Band practice + Macbeth= Sound and Fury.

 

It's so good for a marriage when both partners share a common goal, isn't it?

 

I finally got to see the Patrick Stewart Macbeth this week. On Monday, I watched it with a friend, who was nice enough to record it and invite me over. We were very excited about this. Being the fancy ladies we are, we snacked on raspberry wine, cheese and crackers while watching Sir Patrick Stewart usurp the throne of Scotland. And while we were watching, there was a thunderstorm. How awesome is that? I felt like we were on a blasted heath! Well, if blasted heaths had wine and cheese and crackers, that is.

In fact, our plans for Monday were  doubly awesome, because our husbands have band practice at my friend’s  house on Mondays. So the plan was rehearsal/football game for them, Shakespeare for us.

Seemed like a good strategy too, but there were a few bumps in the road.

The boys were asked to keep it down, and they did. For a while.

 

"Fleance, did you hear something?"

 

But just as we were coming to the murder scene, just as the tension was building up, right when Banquo and his son are hanging around, getting all jumpy at the sounds of the night, there was a mighty noise from the basement: The dulcet voice of my husband, singing that Bob Wills classic “Big Balls in Cowtown.”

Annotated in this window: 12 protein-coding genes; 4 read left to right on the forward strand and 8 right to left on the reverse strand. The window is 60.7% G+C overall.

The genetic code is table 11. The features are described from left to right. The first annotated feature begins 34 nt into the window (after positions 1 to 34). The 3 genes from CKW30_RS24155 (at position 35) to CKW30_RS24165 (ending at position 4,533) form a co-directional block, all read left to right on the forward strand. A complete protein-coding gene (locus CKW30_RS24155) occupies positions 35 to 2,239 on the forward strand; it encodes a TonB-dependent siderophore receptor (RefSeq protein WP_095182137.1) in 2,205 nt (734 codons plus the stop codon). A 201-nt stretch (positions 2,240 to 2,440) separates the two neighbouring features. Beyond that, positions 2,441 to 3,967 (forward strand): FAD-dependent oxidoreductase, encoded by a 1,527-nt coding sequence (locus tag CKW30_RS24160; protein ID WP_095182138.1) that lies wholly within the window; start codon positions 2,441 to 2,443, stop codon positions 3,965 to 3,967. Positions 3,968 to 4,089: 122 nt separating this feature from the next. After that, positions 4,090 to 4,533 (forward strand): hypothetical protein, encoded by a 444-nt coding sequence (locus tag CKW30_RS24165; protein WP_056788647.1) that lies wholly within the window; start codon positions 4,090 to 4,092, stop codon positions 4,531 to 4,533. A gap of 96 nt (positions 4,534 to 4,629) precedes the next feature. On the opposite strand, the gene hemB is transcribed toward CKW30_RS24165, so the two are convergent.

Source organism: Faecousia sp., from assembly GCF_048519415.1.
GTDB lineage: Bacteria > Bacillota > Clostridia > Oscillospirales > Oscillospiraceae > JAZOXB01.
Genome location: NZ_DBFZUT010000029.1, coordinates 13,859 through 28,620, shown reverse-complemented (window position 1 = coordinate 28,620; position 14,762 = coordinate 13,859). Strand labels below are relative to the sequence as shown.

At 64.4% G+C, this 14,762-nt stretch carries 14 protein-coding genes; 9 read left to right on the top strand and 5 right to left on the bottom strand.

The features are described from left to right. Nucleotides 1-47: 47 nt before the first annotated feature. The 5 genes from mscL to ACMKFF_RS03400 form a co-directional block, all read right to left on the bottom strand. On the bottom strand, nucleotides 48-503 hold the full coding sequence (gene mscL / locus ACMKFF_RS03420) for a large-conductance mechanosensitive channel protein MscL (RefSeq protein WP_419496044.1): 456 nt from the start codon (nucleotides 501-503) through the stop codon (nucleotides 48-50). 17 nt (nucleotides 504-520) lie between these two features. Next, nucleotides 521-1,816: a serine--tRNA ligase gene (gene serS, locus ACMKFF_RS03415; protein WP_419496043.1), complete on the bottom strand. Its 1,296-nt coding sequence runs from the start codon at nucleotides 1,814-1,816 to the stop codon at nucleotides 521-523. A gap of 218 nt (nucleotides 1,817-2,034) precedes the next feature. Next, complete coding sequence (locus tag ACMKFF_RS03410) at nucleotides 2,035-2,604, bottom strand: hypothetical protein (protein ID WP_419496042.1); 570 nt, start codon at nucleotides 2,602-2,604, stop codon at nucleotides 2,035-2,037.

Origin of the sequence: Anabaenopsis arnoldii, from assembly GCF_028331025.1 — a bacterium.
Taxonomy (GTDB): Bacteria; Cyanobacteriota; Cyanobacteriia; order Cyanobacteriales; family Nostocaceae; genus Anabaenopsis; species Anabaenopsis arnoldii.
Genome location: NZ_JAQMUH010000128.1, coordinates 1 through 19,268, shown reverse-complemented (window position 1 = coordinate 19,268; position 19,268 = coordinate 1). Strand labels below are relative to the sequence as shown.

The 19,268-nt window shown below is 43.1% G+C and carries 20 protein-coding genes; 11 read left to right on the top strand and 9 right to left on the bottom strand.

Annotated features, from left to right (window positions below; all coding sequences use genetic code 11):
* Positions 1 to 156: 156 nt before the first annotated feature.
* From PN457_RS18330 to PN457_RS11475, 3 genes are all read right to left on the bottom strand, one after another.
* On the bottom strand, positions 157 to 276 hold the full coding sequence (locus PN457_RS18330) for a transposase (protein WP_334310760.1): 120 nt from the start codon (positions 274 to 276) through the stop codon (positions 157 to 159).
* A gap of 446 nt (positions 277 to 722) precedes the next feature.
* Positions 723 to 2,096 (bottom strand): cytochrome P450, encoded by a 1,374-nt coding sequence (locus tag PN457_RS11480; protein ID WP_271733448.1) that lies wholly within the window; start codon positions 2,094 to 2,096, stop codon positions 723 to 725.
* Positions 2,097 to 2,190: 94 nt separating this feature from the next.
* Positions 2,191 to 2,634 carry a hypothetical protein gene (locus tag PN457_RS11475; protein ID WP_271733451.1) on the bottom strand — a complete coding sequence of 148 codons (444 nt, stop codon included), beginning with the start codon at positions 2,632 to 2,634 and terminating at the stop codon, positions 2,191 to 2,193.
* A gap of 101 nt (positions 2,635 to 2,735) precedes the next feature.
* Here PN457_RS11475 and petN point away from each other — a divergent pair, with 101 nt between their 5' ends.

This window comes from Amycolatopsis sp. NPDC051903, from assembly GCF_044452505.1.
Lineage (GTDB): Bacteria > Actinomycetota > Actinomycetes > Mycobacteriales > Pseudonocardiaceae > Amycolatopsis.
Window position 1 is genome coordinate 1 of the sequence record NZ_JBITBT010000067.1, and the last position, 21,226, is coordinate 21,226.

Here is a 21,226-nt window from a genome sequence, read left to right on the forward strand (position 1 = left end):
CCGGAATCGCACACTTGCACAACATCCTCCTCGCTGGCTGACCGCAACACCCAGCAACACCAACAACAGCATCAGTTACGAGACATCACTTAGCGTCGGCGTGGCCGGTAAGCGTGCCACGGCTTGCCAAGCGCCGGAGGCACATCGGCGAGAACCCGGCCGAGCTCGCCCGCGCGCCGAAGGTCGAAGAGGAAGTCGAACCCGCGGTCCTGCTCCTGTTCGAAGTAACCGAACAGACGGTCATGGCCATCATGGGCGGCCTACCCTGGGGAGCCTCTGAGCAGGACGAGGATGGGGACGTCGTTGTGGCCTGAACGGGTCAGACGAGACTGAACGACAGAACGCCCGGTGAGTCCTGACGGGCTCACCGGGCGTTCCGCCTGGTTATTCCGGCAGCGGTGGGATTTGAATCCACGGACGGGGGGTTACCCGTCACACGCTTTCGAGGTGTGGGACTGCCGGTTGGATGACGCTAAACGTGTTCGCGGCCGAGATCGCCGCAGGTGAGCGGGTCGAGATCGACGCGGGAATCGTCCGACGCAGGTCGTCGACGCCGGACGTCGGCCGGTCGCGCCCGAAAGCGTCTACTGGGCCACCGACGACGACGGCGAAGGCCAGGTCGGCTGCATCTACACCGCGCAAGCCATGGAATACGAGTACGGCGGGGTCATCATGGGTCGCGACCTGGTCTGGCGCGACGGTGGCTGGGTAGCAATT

“There’s husbandry in heaven,” said Banquo, staring off-screen like he’d actually been distracted by band practice.

 

Not the ideal soundtrack for Macbeth.

 

My friend paused the movie. “There’s husbandry in my freakin’ basement,” she said.

And we went downstairs, where the boys had been – between songs and between beers – sneaking the volume up, one notch at a time. It’s a good thing we stopped them, or else it would have gotten all the way up to 11.

Aside from that, the movie was brilliant. Sir Patrick Stewart is the best of all possible Macbeths. As my friend noted, Stewart wasn’t reciting his lines. He was just talking. It was as if the words were his own. I agree with her – because Stewart was communicating Shakespeare’s words so clearly, I was able to understand so much more than I had gleaned from watching the other Macbeth films and from reading the text itself. Stewart beats even Ian McKellan’s 1979 Macbeth, and I had honestly thought that McKellan could not be topped.

I’m still not sure how I feel about Kate Fleetwood as Lady Macbeth.  She was very intense. And she was very good at being insane. And her portrayal of Lady Macbeth as being off the friggin’ wall from the very first scene was pretty interesting, but I don’t think she managed to match Stewart’s Macbeth. I didn’t get the marital relationship that I got from McKellan and Judi Dench. Or even from the terrible 1980s production that you can watch online at Netflix. And that relationship is important to me, because the Macbeths work as a pair and I like to see the inner workings of that team. But I’m going to have to watch it again, just to make sure I didn’t miss something,  and also because it is that good.

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